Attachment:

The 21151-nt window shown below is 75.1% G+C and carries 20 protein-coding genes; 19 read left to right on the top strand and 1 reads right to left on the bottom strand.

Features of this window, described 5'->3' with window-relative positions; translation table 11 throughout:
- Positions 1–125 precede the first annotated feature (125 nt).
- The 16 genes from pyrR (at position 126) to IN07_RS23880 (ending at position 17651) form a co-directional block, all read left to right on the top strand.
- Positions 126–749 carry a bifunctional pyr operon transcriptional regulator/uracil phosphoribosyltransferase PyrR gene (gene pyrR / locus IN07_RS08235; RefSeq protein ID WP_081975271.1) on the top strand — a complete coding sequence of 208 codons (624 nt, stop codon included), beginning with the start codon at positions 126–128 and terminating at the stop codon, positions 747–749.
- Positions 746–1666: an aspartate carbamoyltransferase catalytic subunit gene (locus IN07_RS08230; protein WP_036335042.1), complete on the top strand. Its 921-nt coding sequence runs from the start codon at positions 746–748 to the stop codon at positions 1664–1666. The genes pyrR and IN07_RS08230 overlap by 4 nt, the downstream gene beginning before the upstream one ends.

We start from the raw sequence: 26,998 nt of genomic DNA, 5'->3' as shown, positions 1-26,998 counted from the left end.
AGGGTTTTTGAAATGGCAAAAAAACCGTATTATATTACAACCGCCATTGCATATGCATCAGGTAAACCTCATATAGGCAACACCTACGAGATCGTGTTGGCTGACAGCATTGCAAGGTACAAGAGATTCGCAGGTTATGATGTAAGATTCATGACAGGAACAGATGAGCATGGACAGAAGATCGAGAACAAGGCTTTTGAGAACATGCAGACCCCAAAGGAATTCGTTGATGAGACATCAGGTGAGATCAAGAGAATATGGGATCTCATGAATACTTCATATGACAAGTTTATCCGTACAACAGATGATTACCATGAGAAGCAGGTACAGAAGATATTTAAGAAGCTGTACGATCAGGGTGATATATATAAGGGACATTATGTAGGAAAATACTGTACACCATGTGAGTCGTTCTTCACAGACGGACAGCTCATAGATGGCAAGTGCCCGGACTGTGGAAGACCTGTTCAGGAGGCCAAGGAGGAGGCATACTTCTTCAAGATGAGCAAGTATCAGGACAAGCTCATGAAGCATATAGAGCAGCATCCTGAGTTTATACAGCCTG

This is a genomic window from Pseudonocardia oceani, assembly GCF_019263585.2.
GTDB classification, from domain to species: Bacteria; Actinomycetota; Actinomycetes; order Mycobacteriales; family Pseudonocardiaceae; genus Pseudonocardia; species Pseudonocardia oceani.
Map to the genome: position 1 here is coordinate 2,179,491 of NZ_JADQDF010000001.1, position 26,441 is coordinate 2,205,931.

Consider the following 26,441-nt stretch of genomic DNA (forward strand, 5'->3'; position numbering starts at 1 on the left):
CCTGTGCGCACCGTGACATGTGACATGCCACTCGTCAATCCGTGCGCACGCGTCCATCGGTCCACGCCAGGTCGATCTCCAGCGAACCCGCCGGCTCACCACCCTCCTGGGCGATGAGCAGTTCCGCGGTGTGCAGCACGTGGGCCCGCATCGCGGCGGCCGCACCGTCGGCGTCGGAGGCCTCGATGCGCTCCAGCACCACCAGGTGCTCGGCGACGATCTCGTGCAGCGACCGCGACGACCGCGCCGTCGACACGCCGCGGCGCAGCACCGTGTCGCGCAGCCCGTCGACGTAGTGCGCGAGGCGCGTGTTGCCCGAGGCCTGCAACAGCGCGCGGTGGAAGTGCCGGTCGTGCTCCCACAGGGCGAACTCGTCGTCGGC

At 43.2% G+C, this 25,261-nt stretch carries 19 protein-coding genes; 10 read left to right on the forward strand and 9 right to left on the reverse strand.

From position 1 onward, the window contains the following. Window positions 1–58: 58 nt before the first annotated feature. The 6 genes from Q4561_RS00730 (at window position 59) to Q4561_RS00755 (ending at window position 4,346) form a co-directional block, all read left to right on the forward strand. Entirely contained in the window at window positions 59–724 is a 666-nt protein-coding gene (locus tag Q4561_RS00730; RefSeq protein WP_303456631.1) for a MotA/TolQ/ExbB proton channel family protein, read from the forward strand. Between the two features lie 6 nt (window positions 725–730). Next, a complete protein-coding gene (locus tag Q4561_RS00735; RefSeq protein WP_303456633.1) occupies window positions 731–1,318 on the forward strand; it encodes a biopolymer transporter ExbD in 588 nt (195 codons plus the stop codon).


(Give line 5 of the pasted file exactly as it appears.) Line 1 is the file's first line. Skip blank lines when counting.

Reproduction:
- Positions 126–749 carry a bifunctional pyr operon transcriptional regulator/uracil phosphoribosyltransferase PyrR gene (gene pyrR / locus IN07_RS08235; RefSeq protein ID WP_081975271.1) on the top strand — a complete coding sequence of 208 codons (624 nt, stop codon included), beginning with the start codon at positions 126–128 and terminating at the stop codon, positions 747–749.